Hurricane Sandy froze commerce, shut down stock exchanges for the first time since 9/11 and idled millions of workers on Monday, laying siege to an economy still trying to get out of first gear.
The US East Coast from North Carolina to Massachusetts, where a large portion of the US economy's productive power is concentrated, was brought to a halt by the storm's whipping winds and a potentially devastating storm surge.
The financial center of New York was vacated as bankers stayed home and the New York Stock Exchange and the Nasdaq market shut completely, warning that they would only resume trade on Wednesday, "conditions permitting".
It was the first full trading closure since the September 11 attacks closed US equity markets for four days in 2001, and the first full NYSE shutdown due to weather since September 1985, when Hurricane Gloria closed it for a day.
Reports said more than 500,000 people and businesses were without power; oil refineries in the storm's path were shut down and New Jersey nuclear plants said they would shut down if the winds and the storm surge in an adjacent river surpassed key thresholds.
With 20 percent of the country's population under threat, disaster estimator Eqecat forecast that the massive storm could cause up to $20 billion in damages, only half of them insured, as it strikes land around New Jersey and collides with another weather front.
That could hit an economy that has already been struggling to gather pace, with economic growth at 2.0 percent in the third quarter and the government battling to overcome an unemployment rate of 7.8 percent.
The storm also comes as President Barack Obama battles a strong challenge from Republican Mitt Romney, with the November 6 election offering voters a choice between the very different economic plans mapped out by the two.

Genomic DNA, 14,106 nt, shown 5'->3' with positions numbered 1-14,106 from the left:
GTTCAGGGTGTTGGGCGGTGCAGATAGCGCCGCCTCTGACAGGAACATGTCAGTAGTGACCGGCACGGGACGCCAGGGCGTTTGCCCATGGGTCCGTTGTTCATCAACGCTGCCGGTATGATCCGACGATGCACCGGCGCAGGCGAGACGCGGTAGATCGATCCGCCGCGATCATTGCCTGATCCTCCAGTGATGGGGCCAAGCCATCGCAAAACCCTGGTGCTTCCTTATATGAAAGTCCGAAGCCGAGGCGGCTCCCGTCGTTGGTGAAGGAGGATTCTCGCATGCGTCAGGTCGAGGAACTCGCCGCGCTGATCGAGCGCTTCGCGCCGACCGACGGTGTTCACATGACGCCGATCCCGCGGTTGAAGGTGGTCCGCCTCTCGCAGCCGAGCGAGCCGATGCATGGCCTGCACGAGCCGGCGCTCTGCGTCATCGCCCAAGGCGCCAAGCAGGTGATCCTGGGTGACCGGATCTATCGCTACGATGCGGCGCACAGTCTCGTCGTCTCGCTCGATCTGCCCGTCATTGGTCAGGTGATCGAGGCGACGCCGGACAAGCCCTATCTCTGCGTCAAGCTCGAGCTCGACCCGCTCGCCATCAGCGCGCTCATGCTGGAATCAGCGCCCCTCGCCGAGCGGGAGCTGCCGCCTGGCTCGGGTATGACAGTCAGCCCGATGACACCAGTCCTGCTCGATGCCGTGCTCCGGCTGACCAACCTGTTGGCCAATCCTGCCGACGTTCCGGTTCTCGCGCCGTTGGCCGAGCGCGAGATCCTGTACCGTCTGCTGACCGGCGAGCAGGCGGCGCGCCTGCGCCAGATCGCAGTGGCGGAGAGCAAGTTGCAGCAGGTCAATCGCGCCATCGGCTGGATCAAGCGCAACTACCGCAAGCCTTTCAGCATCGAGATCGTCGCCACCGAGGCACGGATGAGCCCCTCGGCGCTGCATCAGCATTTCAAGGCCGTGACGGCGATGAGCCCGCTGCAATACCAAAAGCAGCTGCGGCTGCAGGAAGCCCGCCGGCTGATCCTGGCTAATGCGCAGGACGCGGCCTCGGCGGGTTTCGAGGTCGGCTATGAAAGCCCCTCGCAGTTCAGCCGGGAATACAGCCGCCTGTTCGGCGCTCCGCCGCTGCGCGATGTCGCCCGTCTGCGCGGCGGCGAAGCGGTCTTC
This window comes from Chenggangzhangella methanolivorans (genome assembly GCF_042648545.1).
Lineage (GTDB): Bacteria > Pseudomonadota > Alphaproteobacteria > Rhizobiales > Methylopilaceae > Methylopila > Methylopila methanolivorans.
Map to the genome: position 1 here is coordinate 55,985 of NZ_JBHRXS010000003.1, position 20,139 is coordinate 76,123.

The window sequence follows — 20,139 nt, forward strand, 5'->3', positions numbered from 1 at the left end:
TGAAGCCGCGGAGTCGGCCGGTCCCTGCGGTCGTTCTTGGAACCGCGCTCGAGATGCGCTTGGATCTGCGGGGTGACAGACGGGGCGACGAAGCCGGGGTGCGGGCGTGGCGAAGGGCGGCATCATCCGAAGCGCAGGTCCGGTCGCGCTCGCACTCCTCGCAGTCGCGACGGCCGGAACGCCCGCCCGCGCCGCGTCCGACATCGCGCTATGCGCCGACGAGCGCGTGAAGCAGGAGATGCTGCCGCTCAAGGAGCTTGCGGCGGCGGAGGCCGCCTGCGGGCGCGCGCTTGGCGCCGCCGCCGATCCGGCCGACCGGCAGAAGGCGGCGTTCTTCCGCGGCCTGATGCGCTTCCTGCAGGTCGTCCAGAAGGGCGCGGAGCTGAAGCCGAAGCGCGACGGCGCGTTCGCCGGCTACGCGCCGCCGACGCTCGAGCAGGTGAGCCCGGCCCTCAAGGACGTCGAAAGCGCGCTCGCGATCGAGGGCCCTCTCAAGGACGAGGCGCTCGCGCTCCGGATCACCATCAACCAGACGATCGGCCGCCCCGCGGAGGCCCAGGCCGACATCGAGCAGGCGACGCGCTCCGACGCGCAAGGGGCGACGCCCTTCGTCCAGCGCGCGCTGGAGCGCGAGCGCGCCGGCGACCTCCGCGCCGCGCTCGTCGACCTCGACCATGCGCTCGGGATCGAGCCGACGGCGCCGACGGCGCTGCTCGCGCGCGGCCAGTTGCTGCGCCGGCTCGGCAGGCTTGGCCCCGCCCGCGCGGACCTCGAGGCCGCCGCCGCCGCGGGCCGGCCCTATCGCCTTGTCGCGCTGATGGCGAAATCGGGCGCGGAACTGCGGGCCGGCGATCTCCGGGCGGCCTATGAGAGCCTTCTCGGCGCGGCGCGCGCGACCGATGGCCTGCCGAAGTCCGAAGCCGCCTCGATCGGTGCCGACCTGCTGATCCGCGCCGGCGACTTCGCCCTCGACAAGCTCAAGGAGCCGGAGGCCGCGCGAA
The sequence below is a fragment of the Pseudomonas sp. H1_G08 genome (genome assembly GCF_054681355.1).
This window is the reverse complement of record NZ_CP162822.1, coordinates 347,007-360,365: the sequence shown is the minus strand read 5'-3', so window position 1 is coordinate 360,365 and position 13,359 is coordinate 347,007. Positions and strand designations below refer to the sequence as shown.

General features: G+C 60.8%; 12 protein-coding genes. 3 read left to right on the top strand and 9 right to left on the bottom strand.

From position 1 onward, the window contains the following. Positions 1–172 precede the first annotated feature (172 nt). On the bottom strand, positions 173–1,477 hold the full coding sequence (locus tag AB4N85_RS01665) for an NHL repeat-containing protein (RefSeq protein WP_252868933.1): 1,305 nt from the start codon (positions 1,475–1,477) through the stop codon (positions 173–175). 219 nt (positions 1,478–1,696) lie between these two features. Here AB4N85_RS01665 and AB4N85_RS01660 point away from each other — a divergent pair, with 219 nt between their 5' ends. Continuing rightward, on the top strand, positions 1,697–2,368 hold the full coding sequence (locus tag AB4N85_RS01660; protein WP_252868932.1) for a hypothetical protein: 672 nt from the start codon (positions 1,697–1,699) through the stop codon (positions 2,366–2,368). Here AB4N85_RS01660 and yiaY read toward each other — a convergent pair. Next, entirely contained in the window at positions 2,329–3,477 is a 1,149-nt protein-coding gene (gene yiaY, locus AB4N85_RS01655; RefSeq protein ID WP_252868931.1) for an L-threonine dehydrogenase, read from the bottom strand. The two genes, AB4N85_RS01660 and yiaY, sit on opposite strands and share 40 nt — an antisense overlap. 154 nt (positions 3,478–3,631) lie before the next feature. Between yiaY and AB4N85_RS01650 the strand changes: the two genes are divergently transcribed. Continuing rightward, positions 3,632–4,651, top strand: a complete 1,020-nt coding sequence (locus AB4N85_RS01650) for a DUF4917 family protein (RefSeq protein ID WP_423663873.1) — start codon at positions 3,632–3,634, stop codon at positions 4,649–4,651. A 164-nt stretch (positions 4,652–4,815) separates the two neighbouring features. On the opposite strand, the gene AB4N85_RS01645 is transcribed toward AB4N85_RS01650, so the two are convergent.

Four major economic centers -- New York, Washington, Philadelphia and Baltimore -- were effectively closed, with mass transit and flights cut or halted completely, businesses shuttered and office workers forced to work from home.
Banks such as Bank of America and Goldman Sachs -- located in low-lying areas of Manhattan that were ordered evacuated in the face of a flooding threat -- shut their doors and transferred crucial operations to other offices.
Many companies who had expected to announce quarterly earnings put off their release, including Pfizer, McGraw-Hill and Thomson Reuters.
US federal workers were told to stay home a second day Tuesday, raising some concerns that key economic data scheduled for release -- the October jobs reports on Friday -- might be delayed.
With the jobs numbers likely to figure into the battle for the presidency, a Labor Department spokesman said they were working hard to ensure the figures could be issued as planned.
Storm surges were already causing flooding along the coast, with more expected as the hurricane made landfall on the southern New Jersey coast late Monday.
Worries that fuel could be in short supply because of the shutdown of several oil refineries along the coast were downplayed, mainly because consumption was also sharply lower as drivers stayed home.
"Gas availability could be affected more from the threats of flooding," said Stephen Rajczyk of the northern New Jersey branch of the motorists' organization AAA.
But, he added: "Prices should not be impacted by this due to less driving, businesses and schools closed, less economic activity in general."
Some played down the broader impact of the storm on the economy, saying that construction, trading and shopping would resume with a spurt afterward.
"Wealth destruction is bad, and Hurricane Sandy could destroy billions in national wealth," said Jason Schenker of Prestige Economics.
"Nevertheless, while hurricanes and other natural disasters are extremely negative for wealth, they are usually positive for growth."